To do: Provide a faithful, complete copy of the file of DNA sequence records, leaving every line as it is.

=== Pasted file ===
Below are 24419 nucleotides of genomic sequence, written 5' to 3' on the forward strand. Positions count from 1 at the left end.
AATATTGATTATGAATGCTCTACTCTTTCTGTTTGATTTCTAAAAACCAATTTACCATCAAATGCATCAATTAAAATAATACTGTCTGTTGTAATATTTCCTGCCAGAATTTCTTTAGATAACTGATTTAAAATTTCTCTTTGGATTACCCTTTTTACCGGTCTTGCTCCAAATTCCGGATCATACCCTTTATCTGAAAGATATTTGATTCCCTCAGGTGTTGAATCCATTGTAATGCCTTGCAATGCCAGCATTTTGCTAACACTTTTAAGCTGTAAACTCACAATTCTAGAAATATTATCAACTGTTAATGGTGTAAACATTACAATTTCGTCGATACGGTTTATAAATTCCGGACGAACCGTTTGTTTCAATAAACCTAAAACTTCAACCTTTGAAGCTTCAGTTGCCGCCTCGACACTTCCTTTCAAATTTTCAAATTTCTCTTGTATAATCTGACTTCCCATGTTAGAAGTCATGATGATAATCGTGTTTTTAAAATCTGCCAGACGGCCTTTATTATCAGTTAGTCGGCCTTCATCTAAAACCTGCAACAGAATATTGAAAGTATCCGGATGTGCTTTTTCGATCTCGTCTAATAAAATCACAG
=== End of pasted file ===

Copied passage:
Below are 24419 nucleotides of genomic sequence, written 5' to 3' on the forward strand. Positions count from 1 at the left end.
AATATTGATTATGAATGCTCTACTCTTTCTGTTTGATTTCTAAAAACCAATTTACCATCAAATGCATCAATTAAAATAATACTGTCTGTTGTAATATTTCCTGCCAGAATTTCTTTAGATAACTGATTTAAAATTTCTCTTTGGATTACCCTTTTTACCGGTCTTGCTCCAAATTCCGGATCATACCCTTTATCTGAAAGATATTTGATTCCCTCAGGTGTTGAATCCATTGTAATGCCTTGCAATGCCAGCATTTTGCTAACACTTTTAAGCTGTAAACTCACAATTCTAGAAATATTATCAACTGTTAATGGTGTAAACATTACAATTTCGTCGATACGGTTTATAAATTCCGGACGAACCGTTTGTTTCAATAAACCTAAAACTTCAACCTTTGAAGCTTCAGTTGCCGCCTCGACACTTCCTTTCAAATTTTCAAATTTCTCTTGTATAATCTGACTTCCCATGTTAGAAGTCATGATGATAATCGTGTTTTTAAAATCTGCCAGACGGCCTTTATTATCAGTTAGTCGGCCTTCATCTAAAACCTGCAACAGAATATTGAAAGTATCCGGATGTGCTTTTTCGATCTCGTCTAATAAAATCACAG